If so, you’re not alone. Dog aggression is one of the top reasons dog owners seek me for professional guidance. Other behavior issues, while mildly annoying, are less likely to hurt someone.
Dog aggression, which may manifest as growling, baring teeth, snapping, may (if left untreated) escalate to biting and breaking skin. While all these forms of communication fall within the realm of “normal dog communication,” it is a potential liability for you and your dog. As a responsible dog owner, you don’t want to land in court, nor do you want someone hurt. Aggression puts your dog’s life at risk, because aggressive dogs are often relinquished to an animal shelter, where they are often considered un-adoptable.
As a professional dog trainer I find this terribly disappointing, because dogs can learn new acceptable behaviors just as quickly as they learn unacceptable ones.
Why do Dogs Show Aggression?
Fear Aggression Fear-based aggression arises when your dog perceives a threat, be it real or imagined, and his aggression is a way to get the threat to go away. Here is a translation: “Hey Creepster! I don’t feel comfortable with you in my space. Remove yourself immediately, or you’ll force me to step it up a notch.”
Fearful dogs must be taught a new emotional response, a new way of thinking and feeling about the threat.
Territorial Aggression: Does your dog bark at strangers who come to the front door? You didn’t train him to do this- he did it naturally, didn’t he? Most dogs assume that protecting the territory is part of their official job description, and before the days of security systems, or locked doors, dogs provided this service in exchange for room and board. Barking is an acceptable way to inform you a guest has arrived, but it’s unacceptable if he continues the display once you let the guest in.
Bullying Aggression: If you’ve been to the dog park, you may have noticed a canine bully. Bullies seek out a weaker dog in the environment and derive pleasure from picking on him. These dogs often get along well with other dogs and may have several dog friends.
Leash Aggression / Barrier Aggression: Leash aggression only happens on leash, or when the dog is behind a barrier, like a fence or a car window. Leash aggressive dogs may interact wonderfully without a leash, so the behavior is isolated specifically to the leash. Visualize this dog barking, lunging, or causing a melodramatic display while on leash. Lassie on leash, Cujo off leash.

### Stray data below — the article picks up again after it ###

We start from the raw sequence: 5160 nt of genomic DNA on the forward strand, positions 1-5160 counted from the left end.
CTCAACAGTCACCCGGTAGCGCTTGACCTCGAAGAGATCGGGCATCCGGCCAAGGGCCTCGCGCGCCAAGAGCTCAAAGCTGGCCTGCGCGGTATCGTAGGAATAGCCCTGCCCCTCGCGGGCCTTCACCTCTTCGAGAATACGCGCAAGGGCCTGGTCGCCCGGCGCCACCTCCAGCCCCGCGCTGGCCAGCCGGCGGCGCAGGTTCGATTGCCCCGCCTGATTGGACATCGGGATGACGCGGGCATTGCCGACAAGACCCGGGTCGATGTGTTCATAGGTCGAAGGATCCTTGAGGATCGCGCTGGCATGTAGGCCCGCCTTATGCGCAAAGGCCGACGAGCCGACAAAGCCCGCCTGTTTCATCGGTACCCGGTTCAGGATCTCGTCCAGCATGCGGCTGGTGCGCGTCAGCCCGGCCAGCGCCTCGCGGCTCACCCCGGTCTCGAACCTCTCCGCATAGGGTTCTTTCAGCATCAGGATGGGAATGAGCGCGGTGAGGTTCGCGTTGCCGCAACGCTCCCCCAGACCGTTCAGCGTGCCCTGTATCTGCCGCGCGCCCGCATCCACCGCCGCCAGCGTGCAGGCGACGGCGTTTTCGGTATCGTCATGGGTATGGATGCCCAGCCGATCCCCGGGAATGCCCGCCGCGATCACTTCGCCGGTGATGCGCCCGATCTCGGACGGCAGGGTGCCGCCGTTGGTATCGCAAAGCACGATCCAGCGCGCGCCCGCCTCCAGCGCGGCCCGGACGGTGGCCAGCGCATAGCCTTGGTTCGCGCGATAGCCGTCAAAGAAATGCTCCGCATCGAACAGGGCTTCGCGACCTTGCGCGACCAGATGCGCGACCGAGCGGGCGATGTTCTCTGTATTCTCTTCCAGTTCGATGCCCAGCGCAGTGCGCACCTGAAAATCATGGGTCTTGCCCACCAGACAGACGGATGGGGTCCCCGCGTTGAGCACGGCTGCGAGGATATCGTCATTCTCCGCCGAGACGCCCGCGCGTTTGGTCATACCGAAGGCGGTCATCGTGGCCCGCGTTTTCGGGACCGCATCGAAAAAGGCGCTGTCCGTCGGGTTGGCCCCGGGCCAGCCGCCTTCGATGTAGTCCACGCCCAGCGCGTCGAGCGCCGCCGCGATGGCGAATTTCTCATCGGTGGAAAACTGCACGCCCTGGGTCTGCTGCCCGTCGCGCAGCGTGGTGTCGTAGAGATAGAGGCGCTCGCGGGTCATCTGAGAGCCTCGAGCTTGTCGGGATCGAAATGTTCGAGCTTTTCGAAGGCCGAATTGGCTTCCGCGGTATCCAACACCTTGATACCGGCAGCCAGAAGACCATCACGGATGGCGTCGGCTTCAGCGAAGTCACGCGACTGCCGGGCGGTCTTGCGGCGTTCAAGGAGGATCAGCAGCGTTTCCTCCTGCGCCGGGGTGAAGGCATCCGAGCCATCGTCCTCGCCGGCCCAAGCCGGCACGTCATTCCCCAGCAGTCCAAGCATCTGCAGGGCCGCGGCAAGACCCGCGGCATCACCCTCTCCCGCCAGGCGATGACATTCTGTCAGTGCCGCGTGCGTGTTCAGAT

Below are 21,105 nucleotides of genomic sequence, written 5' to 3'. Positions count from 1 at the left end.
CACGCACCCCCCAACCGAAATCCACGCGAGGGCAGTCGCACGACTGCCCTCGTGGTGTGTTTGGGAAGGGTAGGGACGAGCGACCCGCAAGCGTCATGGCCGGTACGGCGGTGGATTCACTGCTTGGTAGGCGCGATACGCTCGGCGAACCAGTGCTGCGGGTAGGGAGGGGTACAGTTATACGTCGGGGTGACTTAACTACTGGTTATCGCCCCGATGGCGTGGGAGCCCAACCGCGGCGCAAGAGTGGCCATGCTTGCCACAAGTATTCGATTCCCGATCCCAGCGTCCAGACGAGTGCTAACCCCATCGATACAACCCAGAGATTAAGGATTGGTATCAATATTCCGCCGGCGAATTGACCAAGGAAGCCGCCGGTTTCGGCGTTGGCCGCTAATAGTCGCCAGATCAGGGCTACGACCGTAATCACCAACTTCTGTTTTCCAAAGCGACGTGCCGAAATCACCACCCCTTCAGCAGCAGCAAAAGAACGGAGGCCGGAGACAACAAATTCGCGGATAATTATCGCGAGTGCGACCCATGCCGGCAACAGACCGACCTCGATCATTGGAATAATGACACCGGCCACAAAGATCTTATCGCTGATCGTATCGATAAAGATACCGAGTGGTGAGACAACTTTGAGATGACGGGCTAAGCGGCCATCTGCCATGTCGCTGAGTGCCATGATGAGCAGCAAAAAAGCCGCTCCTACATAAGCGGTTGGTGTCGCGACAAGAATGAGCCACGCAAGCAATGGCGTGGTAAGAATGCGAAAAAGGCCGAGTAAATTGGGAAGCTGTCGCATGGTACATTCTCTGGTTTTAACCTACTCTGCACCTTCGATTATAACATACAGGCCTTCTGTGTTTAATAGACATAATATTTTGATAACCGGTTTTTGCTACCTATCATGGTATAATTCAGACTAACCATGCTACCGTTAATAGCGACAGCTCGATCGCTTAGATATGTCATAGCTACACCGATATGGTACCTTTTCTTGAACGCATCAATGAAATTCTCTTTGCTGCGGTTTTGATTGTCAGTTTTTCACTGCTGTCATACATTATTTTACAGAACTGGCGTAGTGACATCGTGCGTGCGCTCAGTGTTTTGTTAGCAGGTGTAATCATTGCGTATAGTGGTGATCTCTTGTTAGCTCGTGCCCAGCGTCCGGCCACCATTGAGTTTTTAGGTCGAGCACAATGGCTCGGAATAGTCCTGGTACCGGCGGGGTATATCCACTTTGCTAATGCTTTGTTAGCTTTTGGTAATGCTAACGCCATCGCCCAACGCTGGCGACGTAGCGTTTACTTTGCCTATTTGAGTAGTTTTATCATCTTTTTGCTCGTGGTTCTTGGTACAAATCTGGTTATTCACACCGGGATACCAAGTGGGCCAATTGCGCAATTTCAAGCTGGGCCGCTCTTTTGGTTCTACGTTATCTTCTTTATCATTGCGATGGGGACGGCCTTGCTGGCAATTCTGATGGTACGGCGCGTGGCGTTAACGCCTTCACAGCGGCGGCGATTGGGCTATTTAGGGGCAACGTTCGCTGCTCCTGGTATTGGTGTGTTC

Resource Guarding: Aggression towards dogs or people to protect a limited resource like a bone, rawhide, food bowl, or toy.
Maternal Aggression: Think hormonal lactating females. Mother dogs who have recently whelped are more likely to show aggression to new people or, more often, to dogs who come near her puppies. Fortunately, a mother dog will be more accepting of new dogs once her hormones settle and her pups grow stronger.
WHAT TO DO ABOUT IT
- Manage the environment so that your dog does not have the opportunity to practice the aggressive behavior. If your dog has barrier aggression, don’t allow him to practice barking from your front window at pedestrians. If he barks at your neighbors’ dog through the hole in the fence, mend it. The less he practices this bad behavior, the quicker he’ll learn new acceptable behaviors.
- Visit a veterinarian to rule out a medical cause for the behavior. Do this specifically if the aggression came on suddenly, and if other aspects of his temperament have changed. Check for an unsuspected UTI and have other blood work performed.
- Contact a professional dog trainer to compose a behavior training plan.
You can scour the internet for helpful information, but a professional dog trainer deals with this every day, and you are much more likely to see immediate results with a professional dog trainer.
Thank you for taking the first step towards solving your dog’s aggression. Get in touch with us to see how a PAVLOV Dog Trainer can help!